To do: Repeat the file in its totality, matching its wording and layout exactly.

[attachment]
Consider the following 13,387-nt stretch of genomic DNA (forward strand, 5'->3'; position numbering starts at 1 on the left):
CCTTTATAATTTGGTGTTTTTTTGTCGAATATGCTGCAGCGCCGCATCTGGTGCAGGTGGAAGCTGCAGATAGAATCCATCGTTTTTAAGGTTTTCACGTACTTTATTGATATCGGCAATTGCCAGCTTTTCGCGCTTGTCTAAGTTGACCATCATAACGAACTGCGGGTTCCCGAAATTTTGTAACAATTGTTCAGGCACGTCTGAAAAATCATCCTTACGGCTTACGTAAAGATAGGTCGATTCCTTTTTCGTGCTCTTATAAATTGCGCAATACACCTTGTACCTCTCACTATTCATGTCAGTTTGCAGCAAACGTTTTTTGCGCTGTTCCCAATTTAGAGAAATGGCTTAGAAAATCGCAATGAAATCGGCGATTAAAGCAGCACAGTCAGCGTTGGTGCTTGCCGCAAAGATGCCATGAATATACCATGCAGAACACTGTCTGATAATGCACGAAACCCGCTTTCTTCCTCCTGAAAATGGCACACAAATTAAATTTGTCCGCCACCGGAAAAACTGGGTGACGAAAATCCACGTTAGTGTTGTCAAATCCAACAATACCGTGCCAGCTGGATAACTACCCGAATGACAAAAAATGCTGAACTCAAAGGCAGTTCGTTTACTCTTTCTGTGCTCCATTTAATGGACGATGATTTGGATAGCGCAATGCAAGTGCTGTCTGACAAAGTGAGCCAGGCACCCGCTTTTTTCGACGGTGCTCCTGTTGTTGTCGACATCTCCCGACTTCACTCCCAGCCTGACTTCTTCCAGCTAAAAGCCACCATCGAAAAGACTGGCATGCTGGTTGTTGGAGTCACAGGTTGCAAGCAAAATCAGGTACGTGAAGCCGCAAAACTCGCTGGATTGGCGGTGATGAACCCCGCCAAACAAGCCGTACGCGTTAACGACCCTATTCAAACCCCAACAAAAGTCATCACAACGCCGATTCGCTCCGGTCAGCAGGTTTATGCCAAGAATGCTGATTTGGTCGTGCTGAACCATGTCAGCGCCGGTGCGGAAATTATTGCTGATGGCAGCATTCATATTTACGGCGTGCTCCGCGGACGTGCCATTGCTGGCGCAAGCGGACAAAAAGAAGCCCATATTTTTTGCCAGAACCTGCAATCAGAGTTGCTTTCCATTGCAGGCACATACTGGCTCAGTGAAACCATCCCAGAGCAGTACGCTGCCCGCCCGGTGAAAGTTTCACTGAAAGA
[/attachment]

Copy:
Consider the following 13,387-nt stretch of genomic DNA (forward strand, 5'->3'; position numbering starts at 1 on the left):
CCTTTATAATTTGGTGTTTTTTTGTCGAATATGCTGCAGCGCCGCATCTGGTGCAGGTGGAAGCTGCAGATAGAATCCATCGTTTTTAAGGTTTTCACGTACTTTATTGATATCGGCAATTGCCAGCTTTTCGCGCTTGTCTAAGTTGACCATCATAACGAACTGCGGGTTCCCGAAATTTTGTAACAATTGTTCAGGCACGTCTGAAAAATCATCCTTACGGCTTACGTAAAGATAGGTCGATTCCTTTTTCGTGCTCTTATAAATTGCGCAATACACCTTGTACCTCTCACTATTCATGTCAGTTTGCAGCAAACGTTTTTTGCGCTGTTCCCAATTTAGAGAAATGGCTTAGAAAATCGCAATGAAATCGGCGATTAAAGCAGCACAGTCAGCGTTGGTGCTTGCCGCAAAGATGCCATGAATATACCATGCAGAACACTGTCTGATAATGCACGAAACCCGCTTTCTTCCTCCTGAAAATGGCACACAAATTAAATTTGTCCGCCACCGGAAAAACTGGGTGACGAAAATCCACGTTAGTGTTGTCAAATCCAACAATACCGTGCCAGCTGGATAACTACCCGAATGACAAAAAATGCTGAACTCAAAGGCAGTTCGTTTACTCTTTCTGTGCTCCATTTAATGGACGATGATTTGGATAGCGCAATGCAAGTGCTGTCTGACAAAGTGAGCCAGGCACCCGCTTTTTTCGACGGTGCTCCTGTTGTTGTCGACATCTCCCGACTTCACTCCCAGCCTGACTTCTTCCAGCTAAAAGCCACCATCGAAAAGACTGGCATGCTGGTTGTTGGAGTCACAGGTTGCAAGCAAAATCAGGTACGTGAAGCCGCAAAACTCGCTGGATTGGCGGTGATGAACCCCGCCAAACAAGCCGTACGCGTTAACGACCCTATTCAAACCCCAACAAAAGTCATCACAACGCCGATTCGCTCCGGTCAGCAGGTTTATGCCAAGAATGCTGATTTGGTCGTGCTGAACCATGTCAGCGCCGGTGCGGAAATTATTGCTGATGGCAGCATTCATATTTACGGCGTGCTCCGCGGACGTGCCATTGCTGGCGCAAGCGGACAAAAAGAAGCCCATATTTTTTGCCAGAACCTGCAATCAGAGTTGCTTTCCATTGCAGGCACATACTGGCTCAGTGAAACCATCCCAGAGCAGTACGCTGCCCGCCCGGTGAAAGTTTCACTGAAAGA